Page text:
On April 19 2017 the government presented a bill to Parliament suggesting changes to the electricity certificate system – Sweden's primary support system for renewable energy.
The system is market based, obliging electricity traders to purchase a certificate quota along with sold electricity. Producers of renewable energy receive one certificate per megawatt hour of renewable energy produced. The government is now proposing to extend the certificate system to 2045 (previously 2035) and to increase total quota obligations with an additional 18 terrawatt hours (TWh) until 2030 (compared to 2020).
The bill was expected in the sense that this extension and quota increase is in accordance with the bipartisan agreement that the government reached with three opposition parties in June 2016.
An agreement has been reached, in principle, with the Norwegian government. As the electricity certificate system is regulated by a treaty with Norway and the certificate market is bilateral, any quota amendments must be agreed with Norway. In a press statement issued on the same day as the bill, the Swedish government stated that it has agreed with the Norwegian government that Norway will not be financing any part of the quota increase and that Norway's current obligation (to fund 13.2TWh) will remain unchanged. These principles will be laid down in an amendment agreement to the treaty, which is to be submitted in the form of a second bill to the Swedish Parliament for approval later in Spring 2017.
The bill also contains previously unknown details on implementation and the outline of the quota increase curve. The government has proposed linear increases on the quota curve with 2TWh each year from 2022 until 2030 (contrary to the Energy Agency proposal, which suggested a back-loaded quota increase to delay investments). Sweden has also decided to stimulate demand by cancelling certificates at an accelerated rate from 2018.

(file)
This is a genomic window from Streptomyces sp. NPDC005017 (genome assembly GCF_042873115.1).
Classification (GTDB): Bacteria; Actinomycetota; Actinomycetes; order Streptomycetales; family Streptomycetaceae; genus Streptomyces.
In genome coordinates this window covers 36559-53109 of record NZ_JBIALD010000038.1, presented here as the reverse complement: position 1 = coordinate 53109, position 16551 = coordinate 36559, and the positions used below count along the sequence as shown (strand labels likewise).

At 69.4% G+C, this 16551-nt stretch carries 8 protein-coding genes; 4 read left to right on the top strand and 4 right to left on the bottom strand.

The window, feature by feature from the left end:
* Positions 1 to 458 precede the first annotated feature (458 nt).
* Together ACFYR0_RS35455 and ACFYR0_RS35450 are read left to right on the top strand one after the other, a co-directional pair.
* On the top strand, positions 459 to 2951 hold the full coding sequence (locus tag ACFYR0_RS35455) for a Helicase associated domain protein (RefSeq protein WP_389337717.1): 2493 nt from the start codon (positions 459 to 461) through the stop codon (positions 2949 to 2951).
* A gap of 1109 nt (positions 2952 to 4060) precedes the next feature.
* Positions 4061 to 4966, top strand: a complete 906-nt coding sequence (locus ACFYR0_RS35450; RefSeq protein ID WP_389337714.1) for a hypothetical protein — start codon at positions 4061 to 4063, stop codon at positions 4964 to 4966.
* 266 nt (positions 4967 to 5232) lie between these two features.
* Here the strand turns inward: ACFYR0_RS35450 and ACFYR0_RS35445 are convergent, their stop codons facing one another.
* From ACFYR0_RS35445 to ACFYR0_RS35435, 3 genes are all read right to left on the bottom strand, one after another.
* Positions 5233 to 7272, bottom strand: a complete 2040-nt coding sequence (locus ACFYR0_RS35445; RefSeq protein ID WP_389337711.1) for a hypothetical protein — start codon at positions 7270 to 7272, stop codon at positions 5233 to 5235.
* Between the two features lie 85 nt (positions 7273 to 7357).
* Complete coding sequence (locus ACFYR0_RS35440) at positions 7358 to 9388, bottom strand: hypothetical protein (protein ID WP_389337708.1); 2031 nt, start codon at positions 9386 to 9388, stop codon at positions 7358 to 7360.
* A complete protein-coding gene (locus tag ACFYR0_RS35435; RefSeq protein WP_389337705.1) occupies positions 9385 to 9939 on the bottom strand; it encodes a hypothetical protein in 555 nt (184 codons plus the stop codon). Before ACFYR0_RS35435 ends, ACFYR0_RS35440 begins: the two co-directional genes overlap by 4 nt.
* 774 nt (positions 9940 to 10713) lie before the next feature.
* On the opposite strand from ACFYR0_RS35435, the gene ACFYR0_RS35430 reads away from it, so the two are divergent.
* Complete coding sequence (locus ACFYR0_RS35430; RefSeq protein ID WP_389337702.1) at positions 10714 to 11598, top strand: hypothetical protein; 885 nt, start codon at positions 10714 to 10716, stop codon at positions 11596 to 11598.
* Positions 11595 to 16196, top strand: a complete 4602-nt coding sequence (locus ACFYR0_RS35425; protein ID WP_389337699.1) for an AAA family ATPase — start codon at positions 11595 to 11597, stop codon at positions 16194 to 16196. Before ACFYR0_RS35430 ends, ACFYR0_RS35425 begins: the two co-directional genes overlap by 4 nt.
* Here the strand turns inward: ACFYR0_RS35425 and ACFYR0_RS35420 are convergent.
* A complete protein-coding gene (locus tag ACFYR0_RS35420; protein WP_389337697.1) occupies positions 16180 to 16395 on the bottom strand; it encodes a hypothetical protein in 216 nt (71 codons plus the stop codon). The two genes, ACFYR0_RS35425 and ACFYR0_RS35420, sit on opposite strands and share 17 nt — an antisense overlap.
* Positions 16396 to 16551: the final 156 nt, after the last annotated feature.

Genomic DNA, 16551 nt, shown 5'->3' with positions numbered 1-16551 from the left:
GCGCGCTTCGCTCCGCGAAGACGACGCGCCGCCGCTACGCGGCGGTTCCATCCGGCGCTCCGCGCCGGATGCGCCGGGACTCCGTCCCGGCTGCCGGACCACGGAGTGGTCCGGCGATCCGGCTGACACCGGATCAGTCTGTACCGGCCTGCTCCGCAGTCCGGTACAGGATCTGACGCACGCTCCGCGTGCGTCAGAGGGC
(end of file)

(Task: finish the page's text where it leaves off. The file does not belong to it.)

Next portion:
While Norwegian law states that no facilities taken into commercial operation after 2021 will be eligible to receive certificates, Swedish law lacks a similar closing mechanism. In the bill, the Swedish government identified the need to introduce an eligibility cut-off date or volume cap on installed capacity to avoid price collapses due to certificate surplus, stating that it will propose measures by 2020 at the latest. Certificate prices have fallen markedly in the past year, which is generally believed to be due to the fact that installed and planned capacity is sufficient to fill and exceed current TWh quotas. Whether these proposed quota increases are sufficient to restore price levels in the long term remains to be seen, but it was notable that after the first day of trading, closing prices on the market increased by more than 15%.
Provided that the bill is enacted into law by Parliament (and an agreement is reached with Norway), the amendments to the Electricity Certificate Act will enter into force on January 1 2018.
For further information on this topic please contact Maria Hanbo, Jörgen Möller or Peter Högström at Advokatfirman Lindahl KB by telephone (+46 8 527 70 800) or email (email@example.com, firstname.lastname@example.org or email@example.com). The Advokatfirman Lindahl KB website can be accessed at www.lindahl.se.
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